Carmello's - Ottawa Italian Restaurant and Bar
The Soul if Italy - On Sparks Street Mall
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Restaurant Reviews

Hidden Restaurant Deserves More Attention
by George Pandi

AT NIGHT, the western reaches of Sparks Street turn into a dark wasteland visited only by winds sweeping in from the river.

Even by day this federal back alley doesn't buzz with life; only suits scurry from office to office, hardly noticing the warm Mediterranean shelter hidden behind the Radisson.

What's good about this geographically challenged restaurant? For a start, the sensible menu. The many pastas (all under $10) were sorted into four groups -- cream, tomato, cream and tomato, garlic and oil - so we could zero in on our favorite basics, then refine our choices according to other ingredients. Before the pasta section we found a long list of antipasti and pizzas, grouped again, by thin or medium crust. The list of secondi, main courses, was kept manageably short to three veal and three chicken herb and black dishes.

Of the two veal dishes, the vitello basilico promised much but delivered far too much. The too much was frangelico, a sweet hazelnut liqueur that overpowered the basil and even the nicely roasted pine nuts. I scraped off the sauce to enjoy the other ingredients that were fine.

My partner's vitello scamorsa won the prize for the meal. A tender slice of veal, wrapped around spinach, smoked mozzarella and shrimp, was cooked in a way. to let all the individual flavors appear on their own. Many tried and failed but Carmello's succeeded. The tangy lemon and dill sauce provided an upbeat accompaniment and the colorful vegetables were cooked right.

Dolce? Forget it. We were satiated after two and a half courses; it was too much of a good thing. Is that praise or criticism? It depends on what you think lunch and dinner should be. The lunch crowd could be happy with, pastas and pizzas; for dinner I would prefer a long classic Italian meal, portions sized small enough (or halved) to enjoy five courses without exploding. Good cooking, modestly priced wines, good value for money.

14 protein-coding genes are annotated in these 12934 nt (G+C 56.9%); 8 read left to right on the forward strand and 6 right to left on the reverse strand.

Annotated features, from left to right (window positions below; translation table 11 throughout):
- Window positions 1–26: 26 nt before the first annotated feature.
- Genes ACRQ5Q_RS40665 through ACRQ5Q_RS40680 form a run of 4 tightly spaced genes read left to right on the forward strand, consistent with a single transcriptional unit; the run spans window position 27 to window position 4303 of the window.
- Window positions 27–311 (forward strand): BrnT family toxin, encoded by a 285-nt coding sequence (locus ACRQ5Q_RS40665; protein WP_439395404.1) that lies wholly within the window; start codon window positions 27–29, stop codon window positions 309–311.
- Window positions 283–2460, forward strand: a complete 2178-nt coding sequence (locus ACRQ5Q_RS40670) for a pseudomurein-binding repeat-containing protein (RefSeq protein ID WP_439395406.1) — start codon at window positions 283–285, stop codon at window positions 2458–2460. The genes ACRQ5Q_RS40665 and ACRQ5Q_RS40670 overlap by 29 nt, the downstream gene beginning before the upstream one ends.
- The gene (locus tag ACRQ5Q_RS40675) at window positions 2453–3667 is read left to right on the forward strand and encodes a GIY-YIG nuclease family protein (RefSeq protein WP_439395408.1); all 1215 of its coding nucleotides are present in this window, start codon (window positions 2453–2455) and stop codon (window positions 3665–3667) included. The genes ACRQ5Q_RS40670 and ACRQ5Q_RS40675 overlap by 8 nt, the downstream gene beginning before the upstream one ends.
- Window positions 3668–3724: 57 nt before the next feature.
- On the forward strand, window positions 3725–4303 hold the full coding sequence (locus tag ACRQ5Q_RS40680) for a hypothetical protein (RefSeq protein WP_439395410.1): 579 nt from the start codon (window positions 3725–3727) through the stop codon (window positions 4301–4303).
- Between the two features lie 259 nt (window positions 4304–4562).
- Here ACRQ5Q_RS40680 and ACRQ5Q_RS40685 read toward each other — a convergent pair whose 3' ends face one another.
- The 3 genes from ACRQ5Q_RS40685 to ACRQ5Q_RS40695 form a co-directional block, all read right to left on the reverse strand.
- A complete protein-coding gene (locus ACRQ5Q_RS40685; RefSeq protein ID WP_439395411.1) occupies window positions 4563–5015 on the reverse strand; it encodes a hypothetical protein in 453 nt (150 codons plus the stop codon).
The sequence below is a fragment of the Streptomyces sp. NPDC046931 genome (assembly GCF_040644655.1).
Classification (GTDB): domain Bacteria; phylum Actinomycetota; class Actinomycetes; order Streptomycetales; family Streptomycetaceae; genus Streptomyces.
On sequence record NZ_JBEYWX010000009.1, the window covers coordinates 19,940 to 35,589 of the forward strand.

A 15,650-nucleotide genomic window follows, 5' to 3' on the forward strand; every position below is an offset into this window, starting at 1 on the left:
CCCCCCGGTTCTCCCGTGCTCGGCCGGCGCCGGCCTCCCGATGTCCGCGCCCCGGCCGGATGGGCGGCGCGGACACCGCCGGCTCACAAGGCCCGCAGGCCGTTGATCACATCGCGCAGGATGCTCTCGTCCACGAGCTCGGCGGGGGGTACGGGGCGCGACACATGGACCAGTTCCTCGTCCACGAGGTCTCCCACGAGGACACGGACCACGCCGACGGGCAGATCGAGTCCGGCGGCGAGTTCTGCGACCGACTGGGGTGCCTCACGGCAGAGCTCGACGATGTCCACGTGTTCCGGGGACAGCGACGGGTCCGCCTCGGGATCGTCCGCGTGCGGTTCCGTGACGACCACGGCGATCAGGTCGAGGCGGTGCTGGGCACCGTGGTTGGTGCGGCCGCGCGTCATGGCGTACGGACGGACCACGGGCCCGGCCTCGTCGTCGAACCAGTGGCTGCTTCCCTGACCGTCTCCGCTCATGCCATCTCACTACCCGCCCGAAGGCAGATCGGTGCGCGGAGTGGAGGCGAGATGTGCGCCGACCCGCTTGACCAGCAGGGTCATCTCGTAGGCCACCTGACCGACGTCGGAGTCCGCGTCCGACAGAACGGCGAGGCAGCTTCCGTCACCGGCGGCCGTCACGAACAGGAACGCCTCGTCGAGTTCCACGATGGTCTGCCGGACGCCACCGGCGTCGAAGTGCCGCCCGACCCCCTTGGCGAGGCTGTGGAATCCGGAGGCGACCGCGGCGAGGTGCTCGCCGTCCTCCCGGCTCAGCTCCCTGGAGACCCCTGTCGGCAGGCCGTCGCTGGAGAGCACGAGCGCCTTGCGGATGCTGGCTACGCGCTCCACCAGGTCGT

Carmello's Gave Us Our Moneys Worth
by Jennifer Jackson

The problem with countries that are renowned for their cooking - Italy, China, France - is that it's such well travelled ground for the restaurateur to revisit.

Not only must he live up to the grand traditions, he must compete with all the hot trends as well.

Carmello's on the Sparks Street Mall acquits itself pretty well under the circumstances. As is the style these days, it's done in russets, ochre and mustard tones. It has high ceilings, hardwood floors, and chairs reminiscent of 1940s government-issue oak, as is also the style these days.

It's a fairly large restaurant, with a huge patio on the mall just west of Bank Street.
And it has an enormous menu covering antipasti, thin-crust pizzas, medium-crust pizzas, pastas (further grouped as to the sauce: tomato-based, creamy tomato, cream, and garlic and oil) and, finally, secondi or entrees covering various veal and chicken dishes with vegetables. 

The bread was home-made, yeasty and very fresh, flecked with some dried herb, which blindfolded we would not have guessed it was herb bread. 

Had we decided against the butter for the bread, spiced olive oil and a bottle of good balsamic vinegar graced each table. 

As a starter, my companion had the bruschetta, fungi, which was delicious, finely chopped mushrooms with various herbs and what appeared to be bits of carrot and zucchini. There was something intriguing and unusual here, too - fennel maybe? A touch of orange peel?